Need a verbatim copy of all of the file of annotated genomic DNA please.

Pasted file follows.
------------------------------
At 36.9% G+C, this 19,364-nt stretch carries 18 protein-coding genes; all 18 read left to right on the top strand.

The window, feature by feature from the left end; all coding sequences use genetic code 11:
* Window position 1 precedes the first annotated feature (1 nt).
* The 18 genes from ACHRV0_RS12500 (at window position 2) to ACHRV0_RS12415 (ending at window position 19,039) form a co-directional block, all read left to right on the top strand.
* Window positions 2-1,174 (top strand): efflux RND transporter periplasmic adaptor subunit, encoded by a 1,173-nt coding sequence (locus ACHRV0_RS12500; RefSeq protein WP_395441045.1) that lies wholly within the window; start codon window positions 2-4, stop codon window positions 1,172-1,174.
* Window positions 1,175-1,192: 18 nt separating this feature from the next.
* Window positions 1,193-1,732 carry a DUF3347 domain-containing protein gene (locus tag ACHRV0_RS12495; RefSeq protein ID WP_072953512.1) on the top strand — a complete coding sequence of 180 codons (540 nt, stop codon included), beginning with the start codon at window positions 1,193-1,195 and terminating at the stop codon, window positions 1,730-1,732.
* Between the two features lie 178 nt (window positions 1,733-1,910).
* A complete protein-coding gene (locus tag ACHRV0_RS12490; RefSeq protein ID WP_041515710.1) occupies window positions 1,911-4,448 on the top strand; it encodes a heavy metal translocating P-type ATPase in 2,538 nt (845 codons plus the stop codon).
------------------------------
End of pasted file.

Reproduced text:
At 36.9% G+C, this 19,364-nt stretch carries 18 protein-coding genes; all 18 read left to right on the top strand.

The window, feature by feature from the left end; all coding sequences use genetic code 11:
* Window position 1 precedes the first annotated feature (1 nt).
* The 18 genes from ACHRV0_RS12500 (at window position 2) to ACHRV0_RS12415 (ending at window position 19,039) form a co-directional block, all read left to right on the top strand.
* Window positions 2-1,174 (top strand): efflux RND transporter periplasmic adaptor subunit, encoded by a 1,173-nt coding sequence (locus ACHRV0_RS12500; RefSeq protein WP_395441045.1) that lies wholly within the window; start codon window positions 2-4, stop codon window positions 1,172-1,174.
* Window positions 1,175-1,192: 18 nt separating this feature from the next.
* Window positions 1,193-1,732 carry a DUF3347 domain-containing protein gene (locus tag ACHRV0_RS12495; RefSeq protein ID WP_072953512.1) on the top strand — a complete coding sequence of 180 codons (540 nt, stop codon included), beginning with the start codon at window positions 1,193-1,195 and terminating at the stop codon, window positions 1,730-1,732.
* Between the two features lie 178 nt (window positions 1,733-1,910).
* A complete protein-coding gene (locus tag ACHRV0_RS12490; RefSeq protein ID WP_041515710.1) occupies window positions 1,911-4,448 on the top strand; it encodes a heavy metal translocating P-type ATPase in 2,538 nt (845 codons plus the stop codon).